Dr. Pervez Hoodbhoy, renowned nuclear physicist and disarmament activist, who teaches at Quaid-e-Azam University in Islamabad, recently visited the University of Illinois at Urbana-Champaign, and delivered a talk, the title of which was: Sacred Terror -Theirs and Ours. I was fortunate enough to find out about this and actually attend the lecture. I will attempt to summarize what Dr. Pervez Hoodbhoy said, since I thought most of our Pakistaniat readers would like to know what he had to say on the extremely divisive subject of global terrorism, which has become extremely important after 9/11.
Dr. Hoodbhoy started the talk by giving the audience a definition of terrorism.
‘Terrorism is the deliberate targeting of non-combatants with the intention to kill or wound.’
If this, indeed, is the definition of terrorism, then it leads us to re-examine some of the events that took place some time ago, but which have all had an impact on history. While much has been written about Hiroshima and Nagasaki, they have not really ever been referred to as acts of terrorism. In 1971, when the West Pakistani Army slaughtered close to 100,000 Bengalis, Dr. Hoodbhoy thinks that sort of brutality can also be seen as terrorism, but of course as we all know, history has not recognized it as such.
We all remember the Munich Olympics of 1972, when members of the Israeli Olympic team were taken hostage by the Palestinian group ‘Black September’, a group which had ties to Yasser Arafat’s Fatah organization. By the end of the ordeal, the group had murdered 11 Israeli athletes and one German police officer. Of course, the Palestinians thought they were merely taking their revenge from people who were representatives of the country that had deprived them of their homeland. Dr. Hoodbhoy calls this an act of terrorism as well.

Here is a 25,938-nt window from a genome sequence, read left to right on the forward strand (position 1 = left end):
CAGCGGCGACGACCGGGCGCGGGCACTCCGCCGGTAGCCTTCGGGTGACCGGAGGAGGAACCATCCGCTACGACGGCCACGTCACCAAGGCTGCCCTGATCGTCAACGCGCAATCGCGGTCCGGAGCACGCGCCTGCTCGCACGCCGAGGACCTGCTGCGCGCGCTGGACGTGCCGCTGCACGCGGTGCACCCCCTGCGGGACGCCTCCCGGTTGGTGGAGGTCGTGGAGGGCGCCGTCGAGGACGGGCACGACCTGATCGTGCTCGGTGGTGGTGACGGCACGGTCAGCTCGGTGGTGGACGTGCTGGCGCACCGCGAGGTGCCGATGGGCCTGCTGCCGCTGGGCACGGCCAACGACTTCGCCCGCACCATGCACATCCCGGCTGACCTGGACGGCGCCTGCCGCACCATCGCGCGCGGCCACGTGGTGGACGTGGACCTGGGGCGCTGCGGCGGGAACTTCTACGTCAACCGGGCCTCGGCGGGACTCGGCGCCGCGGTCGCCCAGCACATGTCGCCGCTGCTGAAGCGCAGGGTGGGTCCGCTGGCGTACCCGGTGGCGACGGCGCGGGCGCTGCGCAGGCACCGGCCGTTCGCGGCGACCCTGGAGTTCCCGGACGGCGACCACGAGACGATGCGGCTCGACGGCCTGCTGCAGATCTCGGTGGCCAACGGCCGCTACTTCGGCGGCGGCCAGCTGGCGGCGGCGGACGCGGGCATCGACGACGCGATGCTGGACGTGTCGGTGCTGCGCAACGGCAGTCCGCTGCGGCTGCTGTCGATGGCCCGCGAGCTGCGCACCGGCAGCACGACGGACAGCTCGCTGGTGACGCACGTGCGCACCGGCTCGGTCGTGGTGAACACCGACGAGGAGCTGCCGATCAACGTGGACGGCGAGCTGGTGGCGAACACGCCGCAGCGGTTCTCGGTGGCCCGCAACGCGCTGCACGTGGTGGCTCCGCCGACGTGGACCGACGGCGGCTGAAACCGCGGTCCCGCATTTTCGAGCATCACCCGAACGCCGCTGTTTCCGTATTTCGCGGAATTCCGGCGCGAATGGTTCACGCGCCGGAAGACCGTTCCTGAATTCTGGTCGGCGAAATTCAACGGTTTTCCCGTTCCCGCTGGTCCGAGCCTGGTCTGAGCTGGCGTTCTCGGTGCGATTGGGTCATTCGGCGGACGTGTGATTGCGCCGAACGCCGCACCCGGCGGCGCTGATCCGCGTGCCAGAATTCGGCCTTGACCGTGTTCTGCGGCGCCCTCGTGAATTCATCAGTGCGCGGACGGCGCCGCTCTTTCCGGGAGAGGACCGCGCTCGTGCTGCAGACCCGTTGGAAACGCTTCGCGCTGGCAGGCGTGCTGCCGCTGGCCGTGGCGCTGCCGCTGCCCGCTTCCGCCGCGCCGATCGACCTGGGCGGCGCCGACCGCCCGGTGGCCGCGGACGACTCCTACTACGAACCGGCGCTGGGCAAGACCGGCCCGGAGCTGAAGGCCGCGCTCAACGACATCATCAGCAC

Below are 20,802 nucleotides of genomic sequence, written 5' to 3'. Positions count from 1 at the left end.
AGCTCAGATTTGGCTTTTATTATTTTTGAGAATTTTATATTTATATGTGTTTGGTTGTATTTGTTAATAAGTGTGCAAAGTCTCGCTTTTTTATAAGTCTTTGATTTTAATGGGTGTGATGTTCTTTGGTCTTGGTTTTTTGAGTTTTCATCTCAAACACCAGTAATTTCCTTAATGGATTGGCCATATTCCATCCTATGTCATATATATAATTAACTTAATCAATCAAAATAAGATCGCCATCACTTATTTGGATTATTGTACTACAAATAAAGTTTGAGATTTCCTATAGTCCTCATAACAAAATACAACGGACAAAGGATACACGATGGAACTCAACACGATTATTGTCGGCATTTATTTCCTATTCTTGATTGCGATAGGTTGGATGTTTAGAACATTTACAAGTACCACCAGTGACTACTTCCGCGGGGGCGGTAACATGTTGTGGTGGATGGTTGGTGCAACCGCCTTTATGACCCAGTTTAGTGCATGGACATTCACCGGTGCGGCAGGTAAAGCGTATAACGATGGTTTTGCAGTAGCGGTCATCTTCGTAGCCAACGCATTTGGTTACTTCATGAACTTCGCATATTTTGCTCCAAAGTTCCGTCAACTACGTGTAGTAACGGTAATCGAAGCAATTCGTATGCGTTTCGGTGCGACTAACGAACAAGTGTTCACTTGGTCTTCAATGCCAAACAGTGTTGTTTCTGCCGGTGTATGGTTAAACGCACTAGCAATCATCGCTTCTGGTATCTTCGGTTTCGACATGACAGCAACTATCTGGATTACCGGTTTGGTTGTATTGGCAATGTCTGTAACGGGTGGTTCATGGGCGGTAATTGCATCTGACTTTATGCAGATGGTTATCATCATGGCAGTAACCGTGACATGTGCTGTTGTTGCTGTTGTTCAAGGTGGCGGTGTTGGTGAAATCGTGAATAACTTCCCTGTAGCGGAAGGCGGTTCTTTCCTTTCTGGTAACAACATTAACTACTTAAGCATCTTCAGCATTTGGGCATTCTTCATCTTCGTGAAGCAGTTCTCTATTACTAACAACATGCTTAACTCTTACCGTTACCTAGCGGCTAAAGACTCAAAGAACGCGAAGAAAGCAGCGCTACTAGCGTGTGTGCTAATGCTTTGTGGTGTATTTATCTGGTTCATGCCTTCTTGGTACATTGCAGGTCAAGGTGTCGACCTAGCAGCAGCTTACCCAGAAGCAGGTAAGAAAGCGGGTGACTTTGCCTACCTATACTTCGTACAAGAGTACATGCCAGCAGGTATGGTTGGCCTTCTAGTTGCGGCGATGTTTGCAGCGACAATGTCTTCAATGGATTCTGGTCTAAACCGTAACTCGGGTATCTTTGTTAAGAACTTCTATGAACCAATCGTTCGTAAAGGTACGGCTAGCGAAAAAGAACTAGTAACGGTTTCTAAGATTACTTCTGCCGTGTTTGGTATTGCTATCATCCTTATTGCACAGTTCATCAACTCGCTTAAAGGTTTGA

There are numerous other similar incidents in history. Dr. Hoodbhoy, very interestingly, talked about former President Ronald Reagan, who on one occasion was quoted as saying, ‘I am a Mujahideen’ while posing for pictures with Afghan Mujahideen including Gulbadin Hikmatyar Apparently, at that time, President Reagan had also said about the Mujahideen that ‘they were the moral equivalent of the founding fathers of America.’
So as you can see, terrorism is a very complex subject, and its definition depends, to some extent, on which side you belong to. Yesterday’s freedom fighters have become today’s terrorists. After 9/11, while the US was engulfed by insurmountable grief, one is ashamed to admit that there was jubilation and actual celebration in most of the Muslim world. Whereas one’s initial reaction is to feel appalled at such apathy at the death of innocent people, it is important to point out that the Muslims are not the only ‘bad guys’ in the world. Recently, Dr. Hoodbhoy saw CNN coverage of the bridge collapse in Minnesota where 13 people died and approximately 100 were injured, and while it was very tragic to hear the stories of the survivors and those of the families who had lost loved ones, Dr. Hoodbhoy says he was reminded of the beginning of the Iraq war, where the very same CNN was simply ecstatic at the collapse of a similar bridge. CNN was going on and on about the precision with which the United States attacks its targets, and there was no sorrow at the loss of innocent lives that accompanied this feat.
Terrorism is born and flourishes when the world gets divided into ‘us’ and ‘them’ and this is a mind-set that is rampant in today’s world.
The essence of terrorism rests on the psychological detachment from its victims and a contemptuous indifference to their suffering.
Left unchecked, the negative stereotyping of all Muslims as terrorists will have dire consequences. So what can be done to stop the growing confrontation between the U.S and the Muslims? Dr. Hoodbhoy used the very imaginative allegory of a modern day Moses to whom 10 new Commandments are revealed – 5 of the 10 Commandments are for the U.S and the other 5 are for the Muslims. I will summarize them here for the benefit of our readers.
1. The United States must stop behaving as if planet Earth belongs to them and that they are the world’s policemen. There is U.S. military presence all over the world and the U.S. dominates the land, sea, air and space. They spend a staggering half a trillion dollars on defense, which is more than the defense budgets of the next five countries.